According to the Indian High Commission in Nigeria about 38,000 Nigerians visited India in 2012, and 47% or 18,000 of these persons travelled to seek medical care. The total expenditure was N41.6 Billion Naira (260 Million US Dollars).[10] The arguments remains that our medical systems are inefficient and face restraining barrier to entry into this industry.[9]

The findings of this study in which only 113 patients were seen over a period of 5 years suggest that only an insignificant number of patients pass through the teaching hospitals or other tertiary health centres considering the number of travels for medical tourism each year as stated by the Indian High Commission. This could mean that other outlets like private hospitals or even some phantom settings might be involved in patients' referral. Ignorance and disdain for the content and expertise available in some Nigerian tertiary health centre were also likely contributing factors.

Majority of the patients we studied 82 (72.6%) only came to us to obtain a referral or medical report required to process their visa for a planned medical trip abroad. The significance of this is that the decision to travel abroad is made without seeking the opinion of the doctor or exploring local options adequately. Their motivations for going abroad were variable with the poor state of our health facilities accounting for the highest reason (30%). A few of the patients that were sponsored with either private or public funds felt it was an opportunity to obtain some 'financial gains'. The latter indication probably contributed to the large number of patients 70 (64%) with non-genuine reasons. Ignorance and lack of trust also played a significant role. A significant number of patients received treatments abroad similar to what was earlier planned for them in the local hospital in Nigeria. About a quarter of these patients also returned with post-operative complications and morbidities with 4 mortalities reported, albeit not all patients' returned to the referring hospital.

We noticed the overall outcome of similar urologic procedures carried out locally can perfectly measure up to what is obtains elsewhere abroad. A very glaring fact is the medico-legal issues, in the event of adverse outcome arising from negligence and incompetent practice, there is difficulty in seeking redress, given, there is no international regulation of medical tourism. Non-maleficence and beneficence issues are also common findings when commercial rather than professional promotion overrides decisions for treatment.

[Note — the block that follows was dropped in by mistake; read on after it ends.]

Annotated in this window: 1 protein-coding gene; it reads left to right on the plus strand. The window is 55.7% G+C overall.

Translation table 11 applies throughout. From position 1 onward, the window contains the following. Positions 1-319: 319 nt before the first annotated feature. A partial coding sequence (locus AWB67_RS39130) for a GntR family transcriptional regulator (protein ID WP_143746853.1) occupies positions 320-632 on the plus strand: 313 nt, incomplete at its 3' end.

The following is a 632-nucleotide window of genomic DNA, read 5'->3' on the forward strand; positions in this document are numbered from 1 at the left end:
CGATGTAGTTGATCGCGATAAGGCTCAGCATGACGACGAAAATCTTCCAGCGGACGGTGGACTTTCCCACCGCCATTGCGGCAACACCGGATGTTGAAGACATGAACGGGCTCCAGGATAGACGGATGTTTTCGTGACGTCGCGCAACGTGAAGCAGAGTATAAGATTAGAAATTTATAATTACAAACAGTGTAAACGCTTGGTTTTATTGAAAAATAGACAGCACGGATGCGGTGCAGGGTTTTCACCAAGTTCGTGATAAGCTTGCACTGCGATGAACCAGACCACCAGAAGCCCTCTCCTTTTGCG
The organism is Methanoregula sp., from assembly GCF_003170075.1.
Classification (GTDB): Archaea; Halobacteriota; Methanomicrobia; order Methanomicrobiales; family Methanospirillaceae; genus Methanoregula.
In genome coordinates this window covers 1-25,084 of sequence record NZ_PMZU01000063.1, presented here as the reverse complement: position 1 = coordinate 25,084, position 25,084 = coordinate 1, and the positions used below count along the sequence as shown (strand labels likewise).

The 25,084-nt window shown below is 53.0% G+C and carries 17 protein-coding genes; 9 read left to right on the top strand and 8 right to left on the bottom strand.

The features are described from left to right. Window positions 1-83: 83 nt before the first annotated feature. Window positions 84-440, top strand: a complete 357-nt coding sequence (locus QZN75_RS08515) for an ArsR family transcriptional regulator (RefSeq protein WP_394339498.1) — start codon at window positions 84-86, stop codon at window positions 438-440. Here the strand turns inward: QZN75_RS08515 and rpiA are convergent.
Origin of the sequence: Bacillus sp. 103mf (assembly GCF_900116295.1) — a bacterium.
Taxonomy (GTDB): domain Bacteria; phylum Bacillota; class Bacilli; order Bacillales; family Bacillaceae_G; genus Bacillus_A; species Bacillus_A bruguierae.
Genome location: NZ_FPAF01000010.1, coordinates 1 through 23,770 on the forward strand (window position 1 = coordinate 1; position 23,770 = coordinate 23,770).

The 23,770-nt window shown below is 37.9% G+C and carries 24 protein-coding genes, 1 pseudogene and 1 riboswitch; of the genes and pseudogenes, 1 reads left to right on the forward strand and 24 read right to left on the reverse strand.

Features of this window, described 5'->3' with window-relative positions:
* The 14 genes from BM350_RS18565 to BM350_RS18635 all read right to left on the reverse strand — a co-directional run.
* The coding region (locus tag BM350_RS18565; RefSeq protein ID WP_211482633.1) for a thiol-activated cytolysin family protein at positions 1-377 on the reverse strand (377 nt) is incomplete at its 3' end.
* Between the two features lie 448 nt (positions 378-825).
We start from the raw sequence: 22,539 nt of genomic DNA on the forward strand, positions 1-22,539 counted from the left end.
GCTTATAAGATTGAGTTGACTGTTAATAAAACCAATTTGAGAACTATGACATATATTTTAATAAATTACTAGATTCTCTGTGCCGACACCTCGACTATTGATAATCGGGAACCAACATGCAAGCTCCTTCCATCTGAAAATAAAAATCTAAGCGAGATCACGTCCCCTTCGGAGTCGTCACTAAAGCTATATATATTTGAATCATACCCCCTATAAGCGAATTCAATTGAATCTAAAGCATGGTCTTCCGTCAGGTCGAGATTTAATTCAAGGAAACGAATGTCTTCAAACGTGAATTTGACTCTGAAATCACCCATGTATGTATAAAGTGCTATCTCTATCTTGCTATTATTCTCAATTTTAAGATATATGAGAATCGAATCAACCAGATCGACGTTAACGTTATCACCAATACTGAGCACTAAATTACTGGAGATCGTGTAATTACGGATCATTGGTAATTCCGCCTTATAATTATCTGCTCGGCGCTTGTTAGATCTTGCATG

Conclusion Top

Patients seek for treatment abroad for variable reasons, but most could not be justified based on available local options. India and some Middle-East countries are the favoured destination, and the quality of care and relative lower cost are the major attraction. The rising trend in medical tourism is fuelled by the poor state of our health-care system, dearth of expertise and a general apathy and lack of trust.


There is a need for further research in medical tourism to explore sensitive aspects, which include the ethical and legal issues; the beneficial or detrimental impact on the sociocultural values of our people; and most importantly the economic implications of medical tourism on Nigeria's foreign exchange. Beneficial collaboration with developed health provider countries, in terms of technology and expertise transfer, may strengthen health care in consumer countries.

The untoward consequence of unregulated medical tourism to a developing economy are significant, therefore meaningful efforts to stem the tide would require deliberate efforts at improving the health-care systems, including the provision of modern facilities and workforce development. A vibrant private health-care system is likely to provide a long-term solution. There is also a need for proper regulations to guide medical tourism to protect patients.

Financial support and sponsorship


Conflicts of interest

There are no conflicts of interest.

  References Top

Horowitz MD, Rosensweig JA, Jones CA. Medical tourism: Globalization of the healthcare marketplace. MedGenMed 2007;9:33.  Back to cited text no. 1
Rowley SD. Malaysia, The next wave in Medical Tourism? 4th Annu MICE Asia Congress; 2008.  Back to cited text no. 2
Woodman J. Patients Beyond Boaders: Everybodys Guide to Affordable, World Class Medical Travel. Chapel Hill NC: Healthy Travel Media; 2009.  Back to cited text no. 3
Mane VA, Hundekar SG. Scope, importance, challenges and problems of medical tourism in Northern Karnataka. J Altern Med 2017:19919-24.  Back to cited text no. 4
Gupta SK. Medical tourism in India: A bird's eye – view. NRJP J 2017;1:46-58.  Back to cited text no. 5
Saaty S. An analysis of scope of medical tourism in Saudi Arabia. Am Int J Contemp Res 2012;2:1-6.  Back to cited text no. 6
Bennett M, King B, Milner L. The health resort sector in Australia: A positioning study. J Vacat Mark 2004;10:122-37.  Back to cited text no. 7
Song P. Biotech pilgrims and the transnational quest for stem cell cures. Med Anthropol 2010;29:384-402.  Back to cited text no. 8
Herrick DM. Medical Tourism: Global Competition in Health Care. NCPA Policy Report No. 304; 2007. Available from: http://www.ncpa.org/pdfs/st304.pdf. [Last accessed on 2018 Mar 05].  Back to cited text no. 9
Edrixpure. Medical Tourism: What Nigeria must learn from India. Daily Independent Newspaper; 2013. p. 6-10.  Back to cited text no. 10


  [Table 1], [Table 2], [Table 3]